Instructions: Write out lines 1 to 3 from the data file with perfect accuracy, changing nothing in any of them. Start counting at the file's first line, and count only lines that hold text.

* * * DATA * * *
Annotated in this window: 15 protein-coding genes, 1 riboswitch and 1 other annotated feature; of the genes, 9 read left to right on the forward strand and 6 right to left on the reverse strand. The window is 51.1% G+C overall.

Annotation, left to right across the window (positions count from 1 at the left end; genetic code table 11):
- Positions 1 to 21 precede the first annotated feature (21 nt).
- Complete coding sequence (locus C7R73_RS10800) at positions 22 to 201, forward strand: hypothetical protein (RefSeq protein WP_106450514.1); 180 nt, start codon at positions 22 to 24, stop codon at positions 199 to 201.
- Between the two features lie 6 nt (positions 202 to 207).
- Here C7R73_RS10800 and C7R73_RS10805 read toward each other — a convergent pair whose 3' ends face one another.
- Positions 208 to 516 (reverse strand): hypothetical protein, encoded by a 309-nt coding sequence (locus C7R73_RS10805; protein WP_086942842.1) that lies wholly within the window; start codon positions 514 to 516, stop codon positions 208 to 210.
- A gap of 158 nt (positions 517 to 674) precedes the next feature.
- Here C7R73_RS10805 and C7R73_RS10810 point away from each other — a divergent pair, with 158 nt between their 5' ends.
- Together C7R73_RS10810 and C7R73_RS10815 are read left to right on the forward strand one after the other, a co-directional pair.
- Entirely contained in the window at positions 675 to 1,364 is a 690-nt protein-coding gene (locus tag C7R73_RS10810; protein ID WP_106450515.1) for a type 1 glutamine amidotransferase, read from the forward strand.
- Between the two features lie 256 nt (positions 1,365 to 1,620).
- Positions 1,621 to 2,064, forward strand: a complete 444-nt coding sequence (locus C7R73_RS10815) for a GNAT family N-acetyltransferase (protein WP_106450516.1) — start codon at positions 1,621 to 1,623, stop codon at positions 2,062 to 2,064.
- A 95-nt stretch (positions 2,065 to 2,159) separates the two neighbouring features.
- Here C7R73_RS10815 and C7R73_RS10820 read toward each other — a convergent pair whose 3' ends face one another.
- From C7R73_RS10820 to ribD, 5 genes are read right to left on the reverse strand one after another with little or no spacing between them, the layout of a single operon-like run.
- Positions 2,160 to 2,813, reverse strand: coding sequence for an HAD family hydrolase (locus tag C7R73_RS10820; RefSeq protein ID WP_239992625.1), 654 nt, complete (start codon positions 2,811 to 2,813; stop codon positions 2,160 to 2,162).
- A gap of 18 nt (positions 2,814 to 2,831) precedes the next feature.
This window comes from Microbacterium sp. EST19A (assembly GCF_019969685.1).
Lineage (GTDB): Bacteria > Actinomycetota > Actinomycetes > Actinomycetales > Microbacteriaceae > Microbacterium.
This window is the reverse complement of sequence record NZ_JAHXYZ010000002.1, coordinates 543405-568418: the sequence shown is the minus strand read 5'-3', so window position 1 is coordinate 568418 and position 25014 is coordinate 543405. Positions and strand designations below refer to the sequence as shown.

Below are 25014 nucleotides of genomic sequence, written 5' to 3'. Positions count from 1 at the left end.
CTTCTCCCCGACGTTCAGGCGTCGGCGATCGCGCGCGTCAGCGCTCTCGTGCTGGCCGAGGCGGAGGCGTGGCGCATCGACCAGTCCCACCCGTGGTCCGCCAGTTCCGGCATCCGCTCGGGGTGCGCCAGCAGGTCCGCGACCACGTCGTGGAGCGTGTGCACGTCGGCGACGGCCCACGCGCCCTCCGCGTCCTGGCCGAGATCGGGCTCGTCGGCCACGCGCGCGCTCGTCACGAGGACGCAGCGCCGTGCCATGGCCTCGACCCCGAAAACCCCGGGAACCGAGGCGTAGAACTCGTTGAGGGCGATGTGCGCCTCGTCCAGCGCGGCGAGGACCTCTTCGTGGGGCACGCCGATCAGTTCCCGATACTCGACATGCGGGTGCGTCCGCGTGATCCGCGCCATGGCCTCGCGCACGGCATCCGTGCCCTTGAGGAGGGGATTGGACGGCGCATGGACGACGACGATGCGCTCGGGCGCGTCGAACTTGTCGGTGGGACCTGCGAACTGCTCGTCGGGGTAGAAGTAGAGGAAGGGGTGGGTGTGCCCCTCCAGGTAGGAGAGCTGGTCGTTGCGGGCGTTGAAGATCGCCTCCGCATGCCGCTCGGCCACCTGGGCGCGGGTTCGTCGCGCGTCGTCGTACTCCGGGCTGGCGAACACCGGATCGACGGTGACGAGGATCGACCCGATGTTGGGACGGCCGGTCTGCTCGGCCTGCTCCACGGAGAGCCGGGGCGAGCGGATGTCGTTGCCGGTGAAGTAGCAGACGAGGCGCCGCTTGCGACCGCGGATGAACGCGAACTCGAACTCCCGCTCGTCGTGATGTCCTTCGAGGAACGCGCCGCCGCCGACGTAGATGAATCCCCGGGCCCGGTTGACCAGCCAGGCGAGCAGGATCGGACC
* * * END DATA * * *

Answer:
Annotated in this window: 15 protein-coding genes, 1 riboswitch and 1 other annotated feature; of the genes, 9 read left to right on the forward strand and 6 right to left on the reverse strand. The window is 51.1% G+C overall.

Annotation, left to right across the window (positions count from 1 at the left end; genetic code table 11):
- Positions 1 to 21 precede the first annotated feature (21 nt).